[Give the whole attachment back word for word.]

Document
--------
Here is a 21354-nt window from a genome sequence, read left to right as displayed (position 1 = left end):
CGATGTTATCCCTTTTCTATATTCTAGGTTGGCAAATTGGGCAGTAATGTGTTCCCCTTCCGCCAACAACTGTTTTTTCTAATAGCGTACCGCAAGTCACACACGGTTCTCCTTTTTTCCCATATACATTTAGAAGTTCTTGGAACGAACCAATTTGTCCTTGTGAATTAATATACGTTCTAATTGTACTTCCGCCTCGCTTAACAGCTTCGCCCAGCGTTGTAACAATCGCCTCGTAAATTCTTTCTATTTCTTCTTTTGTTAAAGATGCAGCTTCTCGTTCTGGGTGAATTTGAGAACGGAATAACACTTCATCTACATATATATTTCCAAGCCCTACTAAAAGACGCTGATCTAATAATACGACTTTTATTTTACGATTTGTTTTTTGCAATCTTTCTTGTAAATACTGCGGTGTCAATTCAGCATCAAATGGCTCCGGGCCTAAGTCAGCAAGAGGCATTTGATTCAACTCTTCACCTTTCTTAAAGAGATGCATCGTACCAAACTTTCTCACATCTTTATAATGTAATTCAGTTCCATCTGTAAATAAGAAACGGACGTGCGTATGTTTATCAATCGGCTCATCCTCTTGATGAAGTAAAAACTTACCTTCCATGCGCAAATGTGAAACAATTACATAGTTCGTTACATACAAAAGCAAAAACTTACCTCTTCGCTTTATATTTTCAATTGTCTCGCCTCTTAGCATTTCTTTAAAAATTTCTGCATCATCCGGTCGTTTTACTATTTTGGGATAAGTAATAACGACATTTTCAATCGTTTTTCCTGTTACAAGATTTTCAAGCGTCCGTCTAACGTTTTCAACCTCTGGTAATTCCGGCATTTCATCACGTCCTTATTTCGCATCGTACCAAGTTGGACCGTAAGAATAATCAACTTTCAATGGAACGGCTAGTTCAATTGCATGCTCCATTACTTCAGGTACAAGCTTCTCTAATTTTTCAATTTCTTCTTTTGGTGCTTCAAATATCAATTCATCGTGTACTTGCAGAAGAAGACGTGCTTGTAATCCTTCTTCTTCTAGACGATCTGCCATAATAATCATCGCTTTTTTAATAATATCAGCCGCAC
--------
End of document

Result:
Here is a 21354-nt window from a genome sequence, read left to right as displayed (position 1 = left end):
CGATGTTATCCCTTTTCTATATTCTAGGTTGGCAAATTGGGCAGTAATGTGTTCCCCTTCCGCCAACAACTGTTTTTTCTAATAGCGTACCGCAAGTCACACACGGTTCTCCTTTTTTCCCATATACATTTAGAAGTTCTTGGAACGAACCAATTTGTCCTTGTGAATTAATATACGTTCTAATTGTACTTCCGCCTCGCTTAACAGCTTCGCCCAGCGTTGTAACAATCGCCTCGTAAATTCTTTCTATTTCTTCTTTTGTTAAAGATGCAGCTTCTCGTTCTGGGTGAATTTGAGAACGGAATAACACTTCATCTACATATATATTTCCAAGCCCTACTAAAAGACGCTGATCTAATAATACGACTTTTATTTTACGATTTGTTTTTTGCAATCTTTCTTGTAAATACTGCGGTGTCAATTCAGCATCAAATGGCTCCGGGCCTAAGTCAGCAAGAGGCATTTGATTCAACTCTTCACCTTTCTTAAAGAGATGCATCGTACCAAACTTTCTCACATCTTTATAATGTAATTCAGTTCCATCTGTAAATAAGAAACGGACGTGCGTATGTTTATCAATCGGCTCATCCTCTTGATGAAGTAAAAACTTACCTTCCATGCGCAAATGTGAAACAATTACATAGTTCGTTACATACAAAAGCAAAAACTTACCTCTTCGCTTTATATTTTCAATTGTCTCGCCTCTTAGCATTTCTTTAAAAATTTCTGCATCATCCGGTCGTTTTACTATTTTGGGATAAGTAATAACGACATTTTCAATCGTTTTTCCTGTTACAAGATTTTCAAGCGTCCGTCTAACGTTTTCAACCTCTGGTAATTCCGGCATTTCATCACGTCCTTATTTCGCATCGTACCAAGTTGGACCGTAAGAATAATCAACTTTCAATGGAACGGCTAGTTCAATTGCATGCTCCATTACTTCAGGTACAAGCTTCTCTAATTTTTCAATTTCTTCTTTTGGTGCTTCAAATATCAATTCATCGTGTACTTGCAGAAGAAGACGTGCTTGTAATCCTTCTTCTTCTAGACGATCTGCCATAATAATCATCGCTTTTTTAATAATATCAGCCGCAC